Protect Them From the World or Prepare Them?

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What a parenting topic!?!?! I KNOW! Truth be told I haven’t really felt like a parent the last few months. Further, I haven’t felt like being surround by other parents or their kids either. Not too long ago parenting was a huge part of my life. Now parenting has been reduced to a marginal part of my life that I barely talk about. Anyway enough of the sad stuff let’s talk about the topic at hand…

But first a disclosure…

***This article is not directed at any one person or group of persons. The term “helicopter parent” is used strictly because it is widely recognized. I would never judge anyone for how they choose to raise their kids. Your kids are YOUR kids do what you want. As for me this is just my opinion of a perceived “problem” kids are facing. If anything henceforth upsets you be sure to hit up the comments section below!***

With all that said, let’s get started, finally!

Helicopter parent, who came up with that term anyway?

Defn: “a parent who takes an overprotective or excessive interest in the life of their child or children.”

So basically these parents hover over their children like a helicopter. Other definitions suggest this type of parenting also discourages independence…. Yea, not my deal. I haven’t been nor do I ever want to be that interested in my child(ren). If you are I don’t care that’s cool and if it works for you even better. Let me tell you why I. Just. Can’t. With it…

First is because of my experience with the relationship between success and adversity.

It’s been said that the two are married in life, two sides to one coin if you will. Where you find one you’ll likely find the other. Without one you can’t have the other. Meaning if you are successful you have faced or will face adverse situations. Likewise if you persevere through adverse situations you will have some form of success. This holds true for virtually every area of life. I’ve never met a successful person that hasn’t had to overcome adversity. Well unless they inherited their success. But even then inherited success comes with its own set of problems.

I would love for my kid(s) to inherit my overwhelming success in the future. But that’s not a guarantee.

So while I work toward building a legacy, my plan is to equip my family to build a legacy on their own. Which means… they’re going to have to struggle a bit. Don’t get me wrong I’m not suggesting that I purposefully make my child(ren) suffer. What I’m saying is that I’ll encourage them to come to their own conclusions to life’s problems. Rather than give them the answers. When we give our kids the answers or bail them out too early, they fail to learn important lessons  that come from the struggle. It’s the only mistake I think my own parents have made in raising myself and my brother. If you only knew the situations that I was saved from before I really broke a sweat.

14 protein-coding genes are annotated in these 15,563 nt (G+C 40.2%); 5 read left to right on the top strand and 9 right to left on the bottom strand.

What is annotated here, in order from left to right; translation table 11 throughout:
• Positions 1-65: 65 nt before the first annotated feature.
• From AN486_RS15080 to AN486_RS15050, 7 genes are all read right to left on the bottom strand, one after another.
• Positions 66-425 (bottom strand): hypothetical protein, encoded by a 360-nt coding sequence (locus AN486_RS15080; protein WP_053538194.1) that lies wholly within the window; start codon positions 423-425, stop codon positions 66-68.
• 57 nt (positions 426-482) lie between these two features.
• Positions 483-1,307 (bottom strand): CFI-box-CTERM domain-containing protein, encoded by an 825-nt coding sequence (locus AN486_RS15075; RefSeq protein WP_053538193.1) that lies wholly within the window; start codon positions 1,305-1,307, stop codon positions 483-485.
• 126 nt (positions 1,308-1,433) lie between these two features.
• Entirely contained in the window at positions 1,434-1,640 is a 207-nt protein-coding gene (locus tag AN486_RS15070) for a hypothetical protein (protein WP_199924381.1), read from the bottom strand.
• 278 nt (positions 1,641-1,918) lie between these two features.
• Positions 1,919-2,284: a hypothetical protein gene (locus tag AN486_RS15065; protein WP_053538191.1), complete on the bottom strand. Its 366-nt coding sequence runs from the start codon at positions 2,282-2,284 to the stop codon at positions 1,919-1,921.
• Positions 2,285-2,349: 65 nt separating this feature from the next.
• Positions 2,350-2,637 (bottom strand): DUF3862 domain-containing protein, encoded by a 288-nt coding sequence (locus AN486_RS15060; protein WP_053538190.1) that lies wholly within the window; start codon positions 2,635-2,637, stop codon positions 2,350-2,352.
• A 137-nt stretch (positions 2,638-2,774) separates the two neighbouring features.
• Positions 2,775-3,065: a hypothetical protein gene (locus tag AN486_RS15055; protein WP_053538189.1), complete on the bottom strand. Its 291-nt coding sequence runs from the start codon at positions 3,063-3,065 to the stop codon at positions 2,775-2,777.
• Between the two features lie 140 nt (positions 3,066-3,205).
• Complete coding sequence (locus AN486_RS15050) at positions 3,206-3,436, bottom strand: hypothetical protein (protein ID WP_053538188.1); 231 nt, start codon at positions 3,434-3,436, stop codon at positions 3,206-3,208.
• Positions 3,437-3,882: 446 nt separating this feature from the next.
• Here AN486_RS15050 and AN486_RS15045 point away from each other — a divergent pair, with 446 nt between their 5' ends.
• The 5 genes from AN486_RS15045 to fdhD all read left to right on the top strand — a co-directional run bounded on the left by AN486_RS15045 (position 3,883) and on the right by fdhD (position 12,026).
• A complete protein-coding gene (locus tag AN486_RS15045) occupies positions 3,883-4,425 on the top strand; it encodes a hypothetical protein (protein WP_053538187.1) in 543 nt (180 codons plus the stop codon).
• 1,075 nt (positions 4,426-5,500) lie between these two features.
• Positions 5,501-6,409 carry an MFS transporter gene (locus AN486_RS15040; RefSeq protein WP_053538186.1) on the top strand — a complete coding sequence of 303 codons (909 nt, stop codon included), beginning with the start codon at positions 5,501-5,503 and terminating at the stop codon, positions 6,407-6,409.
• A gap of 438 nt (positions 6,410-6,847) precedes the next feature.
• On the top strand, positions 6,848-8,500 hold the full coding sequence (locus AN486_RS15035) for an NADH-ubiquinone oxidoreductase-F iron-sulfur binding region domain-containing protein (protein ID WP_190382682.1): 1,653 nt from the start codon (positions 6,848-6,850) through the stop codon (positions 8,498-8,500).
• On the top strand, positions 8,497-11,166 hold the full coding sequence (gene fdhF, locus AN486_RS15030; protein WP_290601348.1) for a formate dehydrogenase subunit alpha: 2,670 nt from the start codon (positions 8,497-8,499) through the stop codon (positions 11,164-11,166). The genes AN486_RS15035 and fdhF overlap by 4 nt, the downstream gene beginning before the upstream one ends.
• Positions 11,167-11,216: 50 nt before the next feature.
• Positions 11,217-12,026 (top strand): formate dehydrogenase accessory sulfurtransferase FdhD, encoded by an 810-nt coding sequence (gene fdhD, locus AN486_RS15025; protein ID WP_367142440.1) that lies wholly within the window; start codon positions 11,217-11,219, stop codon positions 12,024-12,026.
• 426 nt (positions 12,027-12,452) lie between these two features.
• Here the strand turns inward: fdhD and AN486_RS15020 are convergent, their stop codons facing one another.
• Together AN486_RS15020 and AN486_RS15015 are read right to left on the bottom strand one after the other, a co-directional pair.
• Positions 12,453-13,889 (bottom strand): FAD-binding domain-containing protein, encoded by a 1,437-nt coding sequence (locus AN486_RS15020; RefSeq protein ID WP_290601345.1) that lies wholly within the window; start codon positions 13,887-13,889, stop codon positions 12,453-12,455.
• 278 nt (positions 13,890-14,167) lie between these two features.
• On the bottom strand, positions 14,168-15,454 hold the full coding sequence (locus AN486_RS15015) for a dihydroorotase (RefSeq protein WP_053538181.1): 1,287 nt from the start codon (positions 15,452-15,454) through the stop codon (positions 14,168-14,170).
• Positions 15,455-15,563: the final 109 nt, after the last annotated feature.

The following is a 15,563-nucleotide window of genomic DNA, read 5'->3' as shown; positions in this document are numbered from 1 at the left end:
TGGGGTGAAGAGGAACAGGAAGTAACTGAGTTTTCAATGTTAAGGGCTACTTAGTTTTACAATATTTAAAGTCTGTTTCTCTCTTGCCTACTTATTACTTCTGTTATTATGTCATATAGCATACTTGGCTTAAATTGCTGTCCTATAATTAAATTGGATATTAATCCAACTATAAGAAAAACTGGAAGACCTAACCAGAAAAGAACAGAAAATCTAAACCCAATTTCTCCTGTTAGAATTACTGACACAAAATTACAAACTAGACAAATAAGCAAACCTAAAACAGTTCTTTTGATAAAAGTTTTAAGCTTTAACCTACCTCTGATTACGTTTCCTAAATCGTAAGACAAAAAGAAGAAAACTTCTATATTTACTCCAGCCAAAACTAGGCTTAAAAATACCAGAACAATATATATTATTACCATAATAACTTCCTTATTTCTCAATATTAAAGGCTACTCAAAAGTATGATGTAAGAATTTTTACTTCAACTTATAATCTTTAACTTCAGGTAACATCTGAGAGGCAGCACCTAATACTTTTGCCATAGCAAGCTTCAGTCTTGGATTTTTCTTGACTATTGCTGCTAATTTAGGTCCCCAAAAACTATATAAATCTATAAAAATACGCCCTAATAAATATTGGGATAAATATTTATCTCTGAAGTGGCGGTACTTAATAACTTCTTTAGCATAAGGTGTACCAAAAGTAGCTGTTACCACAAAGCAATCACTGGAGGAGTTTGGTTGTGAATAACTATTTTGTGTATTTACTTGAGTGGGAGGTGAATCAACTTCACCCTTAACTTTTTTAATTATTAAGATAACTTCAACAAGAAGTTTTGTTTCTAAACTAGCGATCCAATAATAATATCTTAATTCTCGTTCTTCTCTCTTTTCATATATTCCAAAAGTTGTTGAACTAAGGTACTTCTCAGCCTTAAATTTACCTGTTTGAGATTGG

Second is because over protection paints a false reality of the world.

Its funny how society/parenting works. We start off telling our kids that they can be anything they want. And then they hit adulthood and we’re like “get a real job!” What the fuck is a “real job” anyway? Likewise, we keep them out of harm’s way, reward them for doing nothing, and shelter them from the world. Then they graduate high school/college and are faced with reality. Nobody is going to protect them like we do. There are no 8th place trophies in the real world. And many people in this world are miserable assholes…

Why do we let our kids face a hard reality check?

It sounds good to want to put them in the best environment. However, it’s counterproductive if they don’t know what the world is like before it’s upon them. Again I’m not saying to weigh our kids down with the problems of adults. But instead prepare them for the world they will live in. I’ve always looked at my daughter not as a child but as a future adult. So, when I punish or teach her I always keep that in mind. I think to myself, “how will she be able to use this in the future?”  Laugh or say I’m mean if you want but it’s part of the reason I’m not the parent that plays with his kid at the park. When we would go that was her opportunity to make friends on her own. Your parents won’t help you make friends at 25 why should they at 5?

Third is because kids aren’t taught to think or learn in school.

They’re taught to regurgitate info and formulas. Problem solving skills come from from dealing with problems not being told what to do. I remember hard nights doing homework in elementary school. Nights spent redoing assignments that I’d rushed through. My dad didn’t play that shit and that’s why I write well. Because if I didn’t I did the assignment over and over and over again, sometimes to the point of tears. Guess what, I don’t play that shit either. Even when it was just kindergarten homework. Actually, especially in kinder. The first few years of school are the foundation for everything else. If you put in piss-poor effort as an adult there are either consequences or your results are terrible. My daughter has experienced this lesson. You can’t get frustrated and rage quit as an adult so no matter what she will always know to give her best effort.

Now I know I sound militant, harsh even but remember I always have the end in mind. Yes we should let kids be kids have fun and all that but when do we let them grow up? When they hit 18? Their childhood is the foundation for the next ¾ of their lives. Why would we not want that foundation to be as strong and sturdy as possible?

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